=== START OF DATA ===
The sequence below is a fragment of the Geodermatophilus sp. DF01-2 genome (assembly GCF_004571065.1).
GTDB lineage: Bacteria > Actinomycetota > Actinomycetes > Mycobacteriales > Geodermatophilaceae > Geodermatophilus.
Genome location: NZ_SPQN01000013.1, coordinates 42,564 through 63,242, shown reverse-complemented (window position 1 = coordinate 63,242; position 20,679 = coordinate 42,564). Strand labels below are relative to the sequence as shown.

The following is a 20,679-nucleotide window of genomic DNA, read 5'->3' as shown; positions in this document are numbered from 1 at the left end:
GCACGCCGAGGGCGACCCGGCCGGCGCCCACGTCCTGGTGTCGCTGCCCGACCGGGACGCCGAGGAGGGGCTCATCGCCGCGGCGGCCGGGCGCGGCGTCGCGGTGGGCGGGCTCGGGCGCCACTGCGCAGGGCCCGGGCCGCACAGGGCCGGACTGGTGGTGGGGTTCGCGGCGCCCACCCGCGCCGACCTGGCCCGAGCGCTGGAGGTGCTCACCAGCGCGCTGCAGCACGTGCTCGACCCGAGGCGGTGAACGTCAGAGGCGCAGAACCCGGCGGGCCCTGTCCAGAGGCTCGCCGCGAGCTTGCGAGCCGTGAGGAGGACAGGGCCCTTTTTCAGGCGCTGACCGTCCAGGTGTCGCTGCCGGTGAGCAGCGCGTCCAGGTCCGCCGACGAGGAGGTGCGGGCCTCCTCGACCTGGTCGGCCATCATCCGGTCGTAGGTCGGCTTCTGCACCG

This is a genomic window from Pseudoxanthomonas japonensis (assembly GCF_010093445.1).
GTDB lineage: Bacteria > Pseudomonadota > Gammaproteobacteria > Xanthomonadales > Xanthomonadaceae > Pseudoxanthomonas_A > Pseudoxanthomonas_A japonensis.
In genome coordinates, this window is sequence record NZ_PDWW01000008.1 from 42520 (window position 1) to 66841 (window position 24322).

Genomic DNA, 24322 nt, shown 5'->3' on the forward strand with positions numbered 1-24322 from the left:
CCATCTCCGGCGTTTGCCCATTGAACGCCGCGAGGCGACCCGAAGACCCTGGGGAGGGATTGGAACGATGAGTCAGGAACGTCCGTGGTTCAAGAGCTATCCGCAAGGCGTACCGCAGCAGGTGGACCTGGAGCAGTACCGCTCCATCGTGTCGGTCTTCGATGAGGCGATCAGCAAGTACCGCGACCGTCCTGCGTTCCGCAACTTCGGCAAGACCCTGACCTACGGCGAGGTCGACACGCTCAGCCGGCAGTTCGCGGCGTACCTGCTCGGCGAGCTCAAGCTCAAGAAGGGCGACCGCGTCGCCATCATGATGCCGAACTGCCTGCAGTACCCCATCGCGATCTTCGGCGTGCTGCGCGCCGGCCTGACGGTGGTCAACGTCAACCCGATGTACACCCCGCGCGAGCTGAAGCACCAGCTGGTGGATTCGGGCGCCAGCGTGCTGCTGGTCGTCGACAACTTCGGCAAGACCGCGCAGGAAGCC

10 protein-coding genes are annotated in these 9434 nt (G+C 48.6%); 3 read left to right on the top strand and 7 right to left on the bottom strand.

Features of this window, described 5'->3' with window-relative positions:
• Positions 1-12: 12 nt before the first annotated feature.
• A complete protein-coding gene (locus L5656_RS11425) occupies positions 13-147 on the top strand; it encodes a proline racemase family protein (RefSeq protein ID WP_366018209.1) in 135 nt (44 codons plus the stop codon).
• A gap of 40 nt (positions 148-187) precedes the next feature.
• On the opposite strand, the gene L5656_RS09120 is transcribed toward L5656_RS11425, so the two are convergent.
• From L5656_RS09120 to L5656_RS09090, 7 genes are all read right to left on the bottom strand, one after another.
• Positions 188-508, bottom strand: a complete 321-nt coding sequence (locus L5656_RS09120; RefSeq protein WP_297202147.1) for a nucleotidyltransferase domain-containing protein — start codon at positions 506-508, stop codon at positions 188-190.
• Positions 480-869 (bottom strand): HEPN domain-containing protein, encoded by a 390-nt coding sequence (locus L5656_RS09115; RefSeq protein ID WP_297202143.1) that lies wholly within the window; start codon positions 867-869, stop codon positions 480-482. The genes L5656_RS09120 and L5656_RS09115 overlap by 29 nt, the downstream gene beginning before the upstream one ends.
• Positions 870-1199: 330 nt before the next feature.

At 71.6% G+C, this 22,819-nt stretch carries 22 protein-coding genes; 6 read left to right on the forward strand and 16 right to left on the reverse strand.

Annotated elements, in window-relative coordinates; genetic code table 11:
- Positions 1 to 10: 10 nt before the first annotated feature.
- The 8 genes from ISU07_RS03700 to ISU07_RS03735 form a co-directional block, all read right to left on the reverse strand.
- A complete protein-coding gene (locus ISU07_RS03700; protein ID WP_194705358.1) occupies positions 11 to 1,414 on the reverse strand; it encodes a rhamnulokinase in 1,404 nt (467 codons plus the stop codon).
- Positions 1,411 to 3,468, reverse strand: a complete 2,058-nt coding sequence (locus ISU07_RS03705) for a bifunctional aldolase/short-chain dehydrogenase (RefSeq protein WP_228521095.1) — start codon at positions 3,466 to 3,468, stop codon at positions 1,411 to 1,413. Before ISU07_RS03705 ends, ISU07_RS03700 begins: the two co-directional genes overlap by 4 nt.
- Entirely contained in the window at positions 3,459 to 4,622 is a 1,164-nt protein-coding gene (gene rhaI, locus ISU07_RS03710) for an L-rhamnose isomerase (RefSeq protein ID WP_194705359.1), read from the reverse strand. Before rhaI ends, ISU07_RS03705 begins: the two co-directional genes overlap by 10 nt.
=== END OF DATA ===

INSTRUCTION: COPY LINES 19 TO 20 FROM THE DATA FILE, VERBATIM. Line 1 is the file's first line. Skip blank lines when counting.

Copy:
• Positions 480-869 (bottom strand): HEPN domain-containing protein, encoded by a 390-nt coding sequence (locus L5656_RS09115; RefSeq protein ID WP_297202143.1) that lies wholly within the window; start codon positions 867-869, stop codon positions 480-482. The genes L5656_RS09120 and L5656_RS09115 overlap by 29 nt, the downstream gene beginning before the upstream one ends.
• Positions 870-1199: 330 nt before the next feature.